Friday, January 8, 2010


Hylozoic by Rudy Rucker, 2009.

The first time I read this author, one of the considerations for the Hugo voting in a couple of months. Doesn't deserve to be on the shortlist, by a long shot. Strange, occasionally interesting, but mostly incoherent. A sequel to an earlier work which I haven't read, but even with that as a proviso for not understanding everything, it rapidly becomes clear the author is just throwing things into the narrative arbitrarily. It's a postsingular society, aliens intervene, the religious right all enmasse instantly to be enslaved by aliens---the whole thing was at best a few drafts away from actually deserving publication, and it's made me strongly inclined not to read any more of Rucker's stuff. The plot is utterly insane, a large host of things that happen unbelievable, the characterization very weak and the prose barely competent. A struggle to finish. Easily the worst science fiction book from 2009 I've yet read. Much worse than Secret Son.

I've grown a lot more tolerant of fantasy over the past year, but I still orient towards science fiction for the most part. Certainly it's possible to tell a great story in either genre, but what science fiction offers implicitly more of is scale, a big picture. As a genre, it's not merely an invitation to a particular story or a certain series of events. It's instead a way to picture our future, the changes and alterations of the planet. Not simply to invent a character and have them run on their way, but to picture the changes that will impact on everyone. Certainly the singularity brings this concept in centrally--imagining vastly accelerated rate of technological development, and the manifold change in the definition of the human that can result. Rucker's failing isn't just that he reworks a scenario done in a vastly more interesting style in the past several decades--think of Marooned in Realtime, Accelerando, Diaspora--but that he actively undercuts the scale that most scifi and implicitly singularity scifi demands.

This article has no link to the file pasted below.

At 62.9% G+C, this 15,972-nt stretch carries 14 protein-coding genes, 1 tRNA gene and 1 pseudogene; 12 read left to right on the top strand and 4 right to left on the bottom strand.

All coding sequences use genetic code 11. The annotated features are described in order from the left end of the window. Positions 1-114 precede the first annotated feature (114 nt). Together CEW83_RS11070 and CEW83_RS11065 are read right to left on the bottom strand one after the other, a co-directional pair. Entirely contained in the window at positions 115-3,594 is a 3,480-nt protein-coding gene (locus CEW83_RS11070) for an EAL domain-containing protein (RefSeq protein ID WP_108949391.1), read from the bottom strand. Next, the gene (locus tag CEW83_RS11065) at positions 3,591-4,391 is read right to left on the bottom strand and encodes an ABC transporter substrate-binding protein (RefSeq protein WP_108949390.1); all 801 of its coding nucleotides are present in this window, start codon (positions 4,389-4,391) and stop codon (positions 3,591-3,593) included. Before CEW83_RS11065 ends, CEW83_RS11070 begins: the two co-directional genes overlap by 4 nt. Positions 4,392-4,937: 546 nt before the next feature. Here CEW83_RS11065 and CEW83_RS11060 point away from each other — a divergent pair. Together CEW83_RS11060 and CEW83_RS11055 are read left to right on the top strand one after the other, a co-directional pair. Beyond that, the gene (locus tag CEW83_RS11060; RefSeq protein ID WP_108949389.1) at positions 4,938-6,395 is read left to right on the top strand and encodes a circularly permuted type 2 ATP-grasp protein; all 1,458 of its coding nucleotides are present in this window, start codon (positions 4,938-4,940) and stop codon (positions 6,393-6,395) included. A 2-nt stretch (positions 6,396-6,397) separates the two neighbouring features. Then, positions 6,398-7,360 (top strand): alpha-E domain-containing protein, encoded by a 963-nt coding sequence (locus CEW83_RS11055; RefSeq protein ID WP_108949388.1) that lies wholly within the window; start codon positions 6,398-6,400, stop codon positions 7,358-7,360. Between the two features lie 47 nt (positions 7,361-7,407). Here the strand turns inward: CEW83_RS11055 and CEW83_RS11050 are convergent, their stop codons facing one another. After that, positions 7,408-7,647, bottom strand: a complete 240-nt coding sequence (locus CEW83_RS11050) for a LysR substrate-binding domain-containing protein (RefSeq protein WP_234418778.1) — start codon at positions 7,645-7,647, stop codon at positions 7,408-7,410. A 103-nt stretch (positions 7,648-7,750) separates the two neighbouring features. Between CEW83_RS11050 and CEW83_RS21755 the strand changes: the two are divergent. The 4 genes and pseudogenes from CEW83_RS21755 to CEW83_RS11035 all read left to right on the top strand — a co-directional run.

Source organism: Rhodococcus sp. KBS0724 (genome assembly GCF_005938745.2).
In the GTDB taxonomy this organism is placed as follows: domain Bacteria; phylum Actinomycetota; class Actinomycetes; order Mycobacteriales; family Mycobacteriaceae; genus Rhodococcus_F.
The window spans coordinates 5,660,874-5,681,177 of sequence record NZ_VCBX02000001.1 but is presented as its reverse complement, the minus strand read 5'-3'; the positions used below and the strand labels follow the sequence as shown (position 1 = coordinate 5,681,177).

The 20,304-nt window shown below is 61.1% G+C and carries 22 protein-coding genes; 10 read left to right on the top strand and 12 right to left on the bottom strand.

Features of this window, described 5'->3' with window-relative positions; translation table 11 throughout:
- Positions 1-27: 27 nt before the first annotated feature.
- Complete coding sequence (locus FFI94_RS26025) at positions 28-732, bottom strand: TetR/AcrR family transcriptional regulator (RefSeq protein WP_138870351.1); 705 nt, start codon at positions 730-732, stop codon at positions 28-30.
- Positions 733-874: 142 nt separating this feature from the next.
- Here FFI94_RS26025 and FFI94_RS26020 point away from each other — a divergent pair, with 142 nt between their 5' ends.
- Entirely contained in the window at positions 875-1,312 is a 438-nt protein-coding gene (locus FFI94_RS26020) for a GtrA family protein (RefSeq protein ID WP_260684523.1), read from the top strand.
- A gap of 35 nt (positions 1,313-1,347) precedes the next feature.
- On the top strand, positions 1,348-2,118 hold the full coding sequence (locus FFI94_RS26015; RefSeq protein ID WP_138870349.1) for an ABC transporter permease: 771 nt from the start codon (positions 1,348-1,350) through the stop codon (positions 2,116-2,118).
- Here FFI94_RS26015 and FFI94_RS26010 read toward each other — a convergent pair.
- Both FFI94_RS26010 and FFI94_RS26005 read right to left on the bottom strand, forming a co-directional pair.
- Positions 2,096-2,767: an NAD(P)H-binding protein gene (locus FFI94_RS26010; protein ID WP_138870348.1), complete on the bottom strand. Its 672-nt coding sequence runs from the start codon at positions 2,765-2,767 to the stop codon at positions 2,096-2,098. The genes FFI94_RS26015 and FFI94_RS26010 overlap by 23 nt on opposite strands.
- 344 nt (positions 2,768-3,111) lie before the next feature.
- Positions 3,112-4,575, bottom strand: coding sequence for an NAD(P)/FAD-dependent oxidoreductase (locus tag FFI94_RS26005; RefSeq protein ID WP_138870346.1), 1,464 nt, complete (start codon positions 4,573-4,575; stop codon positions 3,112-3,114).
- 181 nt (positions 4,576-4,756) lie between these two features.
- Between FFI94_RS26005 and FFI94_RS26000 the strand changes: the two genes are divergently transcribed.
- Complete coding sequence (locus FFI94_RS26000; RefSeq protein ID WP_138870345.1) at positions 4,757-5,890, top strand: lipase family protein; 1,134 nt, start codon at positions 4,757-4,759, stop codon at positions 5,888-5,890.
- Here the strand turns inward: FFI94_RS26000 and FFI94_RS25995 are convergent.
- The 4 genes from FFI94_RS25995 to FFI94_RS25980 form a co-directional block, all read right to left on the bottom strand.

The people that matter in Hylozoic are a small collection of inventors, spouses of inventors and related community that were responsible for developing the main technology initially. They have their adventures, in time are victorious with a huge reset button that literally whisks the aliens away, and the whole fate of Earth is all about them. Their lives are the centers for massive reality television (since they apparently need the money, despite all this new miracle tech that they themselves developed) but while the populace at large is enthralled over who is sleeping with who, the disclosure of technologically advanced and hostile aliens raises no real concerns. There's not even social satire going on here, Rucker just apparently finds it convenient to go with the main population as insultingly useless. There's a half page after the main crisis is over describing how, in response to every government in the planet collaborating enthusiastically with the aliens, the people get rid of elected government and start applying a more utopian direct democracy. It's a conclusion so far out of field with everything that's happened previously, an covered in such a brief analysis, that the term deus ex machina doesn't even cover it.

There's no dignity to any of these characters, nor belivability in anything they do. Do not recommend.

Similar to and better than: ?
Similar to and worse than: Charles Stross' Accelerando

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